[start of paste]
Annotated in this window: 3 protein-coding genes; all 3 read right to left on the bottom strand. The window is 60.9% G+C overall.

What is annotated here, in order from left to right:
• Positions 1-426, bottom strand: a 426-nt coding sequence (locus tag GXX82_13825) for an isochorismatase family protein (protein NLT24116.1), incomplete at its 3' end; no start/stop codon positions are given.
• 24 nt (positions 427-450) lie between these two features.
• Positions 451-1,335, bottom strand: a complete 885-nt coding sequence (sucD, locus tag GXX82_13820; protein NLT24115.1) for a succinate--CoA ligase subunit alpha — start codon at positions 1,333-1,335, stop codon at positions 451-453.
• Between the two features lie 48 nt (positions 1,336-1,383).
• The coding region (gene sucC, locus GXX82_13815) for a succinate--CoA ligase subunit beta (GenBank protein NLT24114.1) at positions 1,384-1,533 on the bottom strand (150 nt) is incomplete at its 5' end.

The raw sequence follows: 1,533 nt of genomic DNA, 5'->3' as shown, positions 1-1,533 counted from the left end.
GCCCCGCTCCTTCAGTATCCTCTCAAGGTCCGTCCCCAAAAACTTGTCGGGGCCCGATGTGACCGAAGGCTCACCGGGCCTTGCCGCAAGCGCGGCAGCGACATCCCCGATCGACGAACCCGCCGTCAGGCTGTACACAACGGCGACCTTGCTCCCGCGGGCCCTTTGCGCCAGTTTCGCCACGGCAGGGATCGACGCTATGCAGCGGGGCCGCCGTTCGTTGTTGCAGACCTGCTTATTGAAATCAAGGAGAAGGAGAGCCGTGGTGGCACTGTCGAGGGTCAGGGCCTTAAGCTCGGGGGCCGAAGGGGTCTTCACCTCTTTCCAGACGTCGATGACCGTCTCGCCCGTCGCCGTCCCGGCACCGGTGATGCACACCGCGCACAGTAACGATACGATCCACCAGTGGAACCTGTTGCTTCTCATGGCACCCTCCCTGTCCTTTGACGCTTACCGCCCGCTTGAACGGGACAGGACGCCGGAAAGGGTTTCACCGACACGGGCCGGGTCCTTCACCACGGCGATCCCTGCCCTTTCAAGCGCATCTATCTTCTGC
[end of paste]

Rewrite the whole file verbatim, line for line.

Annotated in this window: 3 protein-coding genes; all 3 read right to left on the bottom strand. The window is 60.9% G+C overall.

What is annotated here, in order from left to right:
• Positions 1-426, bottom strand: a 426-nt coding sequence (locus tag GXX82_13825) for an isochorismatase family protein (protein NLT24116.1), incomplete at its 3' end; no start/stop codon positions are given.
• 24 nt (positions 427-450) lie between these two features.
• Positions 451-1,335, bottom strand: a complete 885-nt coding sequence (sucD, locus tag GXX82_13820; protein NLT24115.1) for a succinate--CoA ligase subunit alpha — start codon at positions 1,333-1,335, stop codon at positions 451-453.
• Between the two features lie 48 nt (positions 1,336-1,383).
• The coding region (gene sucC, locus GXX82_13815) for a succinate--CoA ligase subunit beta (GenBank protein NLT24114.1) at positions 1,384-1,533 on the bottom strand (150 nt) is incomplete at its 5' end.

The raw sequence follows: 1,533 nt of genomic DNA, 5'->3' as shown, positions 1-1,533 counted from the left end.
GCCCCGCTCCTTCAGTATCCTCTCAAGGTCCGTCCCCAAAAACTTGTCGGGGCCCGATGTGACCGAAGGCTCACCGGGCCTTGCCGCAAGCGCGGCAGCGACATCCCCGATCGACGAACCCGCCGTCAGGCTGTACACAACGGCGACCTTGCTCCCGCGGGCCCTTTGCGCCAGTTTCGCCACGGCAGGGATCGACGCTATGCAGCGGGGCCGCCGTTCGTTGTTGCAGACCTGCTTATTGAAATCAAGGAGAAGGAGAGCCGTGGTGGCACTGTCGAGGGTCAGGGCCTTAAGCTCGGGGGCCGAAGGGGTCTTCACCTCTTTCCAGACGTCGATGACCGTCTCGCCCGTCGCCGTCCCGGCACCGGTGATGCACACCGCGCACAGTAACGATACGATCCACCAGTGGAACCTGTTGCTTCTCATGGCACCCTCCCTGTCCTTTGACGCTTACCGCCCGCTTGAACGGGACAGGACGCCGGAAAGGGTTTCACCGACACGGGCCGGGTCCTTCACCACGGCGATCCCTGCCCTTTCAAGCGCATCTATCTTCTGC